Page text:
Gallant has a tremendous voice, a ferocious falsetto like David McAlmont prowling a digital wonderland, and he utilises it to amazing effect on Weight In Gold. Allied with Snow’s glitchy alchemy, he pulls off the Prince trick of dreaming up music so carnal and breathless that it appears to mess with the rules of time and space.
Likewise, Counting sounds so lovelorn that you can taste the yearning and endless, anguished lonely nights as Gallant wisps, “I’m counting on you.” At times you get hints of The Weeknd’s hushed, dysfunctional soul, but whereas Weeknd always comes across as an opportunistic sexual predator, Gallant appears pure, noble, almost enraptured.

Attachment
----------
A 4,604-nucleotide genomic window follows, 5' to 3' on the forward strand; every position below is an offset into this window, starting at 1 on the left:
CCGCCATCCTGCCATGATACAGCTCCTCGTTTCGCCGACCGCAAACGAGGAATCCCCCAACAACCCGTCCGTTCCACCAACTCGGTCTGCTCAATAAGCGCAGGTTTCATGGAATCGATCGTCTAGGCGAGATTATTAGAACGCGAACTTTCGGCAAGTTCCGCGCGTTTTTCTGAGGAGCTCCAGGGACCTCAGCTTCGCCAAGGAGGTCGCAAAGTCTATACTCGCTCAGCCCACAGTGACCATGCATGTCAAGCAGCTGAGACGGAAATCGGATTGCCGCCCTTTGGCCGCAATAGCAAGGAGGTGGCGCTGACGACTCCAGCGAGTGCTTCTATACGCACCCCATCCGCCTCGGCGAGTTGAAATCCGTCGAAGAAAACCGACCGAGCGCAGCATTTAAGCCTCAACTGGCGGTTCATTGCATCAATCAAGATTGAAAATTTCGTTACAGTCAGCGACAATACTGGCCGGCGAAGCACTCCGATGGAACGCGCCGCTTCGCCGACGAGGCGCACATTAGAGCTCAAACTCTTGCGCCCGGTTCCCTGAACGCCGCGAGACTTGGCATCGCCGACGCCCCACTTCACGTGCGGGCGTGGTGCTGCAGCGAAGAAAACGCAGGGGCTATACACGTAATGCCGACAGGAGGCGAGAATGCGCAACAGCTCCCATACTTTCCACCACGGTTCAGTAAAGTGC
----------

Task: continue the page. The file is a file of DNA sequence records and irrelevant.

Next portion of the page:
Jupiter is suitably spaced-out, astral soul, yet probably the stand-out track is Skipping Stones, a duet with the skittish Jhene Aiko, where Gallant’s tremulous quaver of a testifying vocal is worthy of prime Motown. Christopher Gallant’s debut represents quite an arrival.
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